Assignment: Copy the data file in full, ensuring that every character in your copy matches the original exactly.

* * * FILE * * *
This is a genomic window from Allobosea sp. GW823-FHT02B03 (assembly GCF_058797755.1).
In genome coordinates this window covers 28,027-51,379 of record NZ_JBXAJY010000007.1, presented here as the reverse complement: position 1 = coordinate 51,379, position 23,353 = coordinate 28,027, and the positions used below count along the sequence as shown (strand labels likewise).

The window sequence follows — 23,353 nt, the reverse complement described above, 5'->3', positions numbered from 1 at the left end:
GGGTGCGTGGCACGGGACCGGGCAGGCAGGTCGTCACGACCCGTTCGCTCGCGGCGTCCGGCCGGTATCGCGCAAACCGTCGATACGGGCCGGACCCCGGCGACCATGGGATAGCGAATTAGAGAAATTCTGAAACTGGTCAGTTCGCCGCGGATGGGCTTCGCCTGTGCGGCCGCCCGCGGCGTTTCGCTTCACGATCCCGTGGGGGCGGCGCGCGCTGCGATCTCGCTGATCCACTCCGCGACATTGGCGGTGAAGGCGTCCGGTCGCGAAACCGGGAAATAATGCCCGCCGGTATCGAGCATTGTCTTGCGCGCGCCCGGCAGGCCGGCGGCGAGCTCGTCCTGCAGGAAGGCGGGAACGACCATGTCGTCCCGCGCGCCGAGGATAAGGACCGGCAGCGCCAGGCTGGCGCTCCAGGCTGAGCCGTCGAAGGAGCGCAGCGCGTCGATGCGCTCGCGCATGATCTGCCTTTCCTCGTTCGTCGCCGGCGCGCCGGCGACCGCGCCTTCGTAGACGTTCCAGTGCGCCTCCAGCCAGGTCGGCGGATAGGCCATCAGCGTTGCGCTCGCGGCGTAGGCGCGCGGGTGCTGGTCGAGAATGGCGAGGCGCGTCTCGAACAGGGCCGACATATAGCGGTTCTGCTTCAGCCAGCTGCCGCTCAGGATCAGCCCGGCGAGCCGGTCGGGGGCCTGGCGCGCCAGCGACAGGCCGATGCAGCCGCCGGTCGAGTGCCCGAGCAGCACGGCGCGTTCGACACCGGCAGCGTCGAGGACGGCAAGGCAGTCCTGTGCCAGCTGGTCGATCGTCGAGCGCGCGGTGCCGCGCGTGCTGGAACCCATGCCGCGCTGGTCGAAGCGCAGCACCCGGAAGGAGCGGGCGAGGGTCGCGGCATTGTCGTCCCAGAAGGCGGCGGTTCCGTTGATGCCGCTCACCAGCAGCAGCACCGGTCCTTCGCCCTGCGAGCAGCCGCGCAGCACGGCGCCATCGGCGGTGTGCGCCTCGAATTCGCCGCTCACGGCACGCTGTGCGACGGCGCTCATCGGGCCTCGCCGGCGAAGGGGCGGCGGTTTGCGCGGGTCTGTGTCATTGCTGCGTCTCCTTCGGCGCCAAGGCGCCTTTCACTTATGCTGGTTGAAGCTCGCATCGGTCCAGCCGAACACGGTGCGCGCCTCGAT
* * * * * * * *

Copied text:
This is a genomic window from Allobosea sp. GW823-FHT02B03 (assembly GCF_058797755.1).
In genome coordinates this window covers 28,027-51,379 of record NZ_JBXAJY010000007.1, presented here as the reverse complement: position 1 = coordinate 51,379, position 23,353 = coordinate 28,027, and the positions used below count along the sequence as shown (strand labels likewise).

The window sequence follows — 23,353 nt, the reverse complement described above, 5'->3', positions numbered from 1 at the left end:
GGGTGCGTGGCACGGGACCGGGCAGGCAGGTCGTCACGACCCGTTCGCTCGCGGCGTCCGGCCGGTATCGCGCAAACCGTCGATACGGGCCGGACCCCGGCGACCATGGGATAGCGAATTAGAGAAATTCTGAAACTGGTCAGTTCGCCGCGGATGGGCTTCGCCTGTGCGGCCGCCCGCGGCGTTTCGCTTCACGATCCCGTGGGGGCGGCGCGCGCTGCGATCTCGCTGATCCACTCCGCGACATTGGCGGTGAAGGCGTCCGGTCGCGAAACCGGGAAATAATGCCCGCCGGTATCGAGCATTGTCTTGCGCGCGCCCGGCAGGCCGGCGGCGAGCTCGTCCTGCAGGAAGGCGGGAACGACCATGTCGTCCCGCGCGCCGAGGATAAGGACCGGCAGCGCCAGGCTGGCGCTCCAGGCTGAGCCGTCGAAGGAGCGCAGCGCGTCGATGCGCTCGCGCATGATCTGCCTTTCCTCGTTCGTCGCCGGCGCGCCGGCGACCGCGCCTTCGTAGACGTTCCAGTGCGCCTCCAGCCAGGTCGGCGGATAGGCCATCAGCGTTGCGCTCGCGGCGTAGGCGCGCGGGTGCTGGTCGAGAATGGCGAGGCGCGTCTCGAACAGGGCCGACATATAGCGGTTCTGCTTCAGCCAGCTGCCGCTCAGGATCAGCCCGGCGAGCCGGTCGGGGGCCTGGCGCGCCAGCGACAGGCCGATGCAGCCGCCGGTCGAGTGCCCGAGCAGCACGGCGCGTTCGACACCGGCAGCGTCGAGGACGGCAAGGCAGTCCTGTGCCAGCTGGTCGATCGTCGAGCGCGCGGTGCCGCGCGTGCTGGAACCCATGCCGCGCTGGTCGAAGCGCAGCACCCGGAAGGAGCGGGCGAGGGTCGCGGCATTGTCGTCCCAGAAGGCGGCGGTTCCGTTGATGCCGCTCACCAGCAGCAGCACCGGTCCTTCGCCCTGCGAGCAGCCGCGCAGCACGGCGCCATCGGCGGTGTGCGCCTCGAATTCGCCGCTCACGGCACGCTGTGCGACGGCGCTCATCGGGCCTCGCCGGCGAAGGGGCGGCGGTTTGCGCGGGTCTGTGTCATTGCTGCGTCTCCTTCGGCGCCAAGGCGCCTTTCACTTATGCTGGTTGAAGCTCGCATCGGTCCAGCCGAACACGGTGCGCGCCTCGAT